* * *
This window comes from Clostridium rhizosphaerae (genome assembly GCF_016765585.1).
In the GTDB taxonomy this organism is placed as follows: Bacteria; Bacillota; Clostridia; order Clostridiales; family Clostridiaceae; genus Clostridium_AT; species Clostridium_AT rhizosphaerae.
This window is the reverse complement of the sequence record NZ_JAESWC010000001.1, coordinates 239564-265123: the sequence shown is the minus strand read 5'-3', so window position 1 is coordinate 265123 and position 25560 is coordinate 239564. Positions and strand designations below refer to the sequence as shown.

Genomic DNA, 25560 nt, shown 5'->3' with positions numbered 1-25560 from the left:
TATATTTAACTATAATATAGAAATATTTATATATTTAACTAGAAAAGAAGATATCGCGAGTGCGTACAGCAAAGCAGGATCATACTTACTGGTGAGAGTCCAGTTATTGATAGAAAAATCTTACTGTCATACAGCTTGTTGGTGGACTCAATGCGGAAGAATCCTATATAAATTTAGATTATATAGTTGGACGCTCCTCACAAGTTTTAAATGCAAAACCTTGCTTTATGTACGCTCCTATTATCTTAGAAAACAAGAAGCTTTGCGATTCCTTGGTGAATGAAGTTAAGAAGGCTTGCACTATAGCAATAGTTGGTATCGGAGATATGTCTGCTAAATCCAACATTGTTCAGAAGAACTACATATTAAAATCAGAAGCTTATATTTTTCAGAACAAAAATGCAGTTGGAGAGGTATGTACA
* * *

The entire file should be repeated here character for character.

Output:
This window comes from Clostridium rhizosphaerae (genome assembly GCF_016765585.1).
In the GTDB taxonomy this organism is placed as follows: Bacteria; Bacillota; Clostridia; order Clostridiales; family Clostridiaceae; genus Clostridium_AT; species Clostridium_AT rhizosphaerae.
This window is the reverse complement of the sequence record NZ_JAESWC010000001.1, coordinates 239564-265123: the sequence shown is the minus strand read 5'-3', so window position 1 is coordinate 265123 and position 25560 is coordinate 239564. Positions and strand designations below refer to the sequence as shown.

Genomic DNA, 25560 nt, shown 5'->3' with positions numbered 1-25560 from the left:
TATATTTAACTATAATATAGAAATATTTATATATTTAACTAGAAAAGAAGATATCGCGAGTGCGTACAGCAAAGCAGGATCATACTTACTGGTGAGAGTCCAGTTATTGATAGAAAAATCTTACTGTCATACAGCTTGTTGGTGGACTCAATGCGGAAGAATCCTATATAAATTTAGATTATATAGTTGGACGCTCCTCACAAGTTTTAAATGCAAAACCTTGCTTTATGTACGCTCCTATTATCTTAGAAAACAAGAAGCTTTGCGATTCCTTGGTGAATGAAGTTAAGAAGGCTTGCACTATAGCAATAGTTGGTATCGGAGATATGTCTGCTAAATCCAACATTGTTCAGAAGAACTACATATTAAAATCAGAAGCTTATATTTTTCAGAACAAAAATGCAGTTGGAGAGGTATGTACA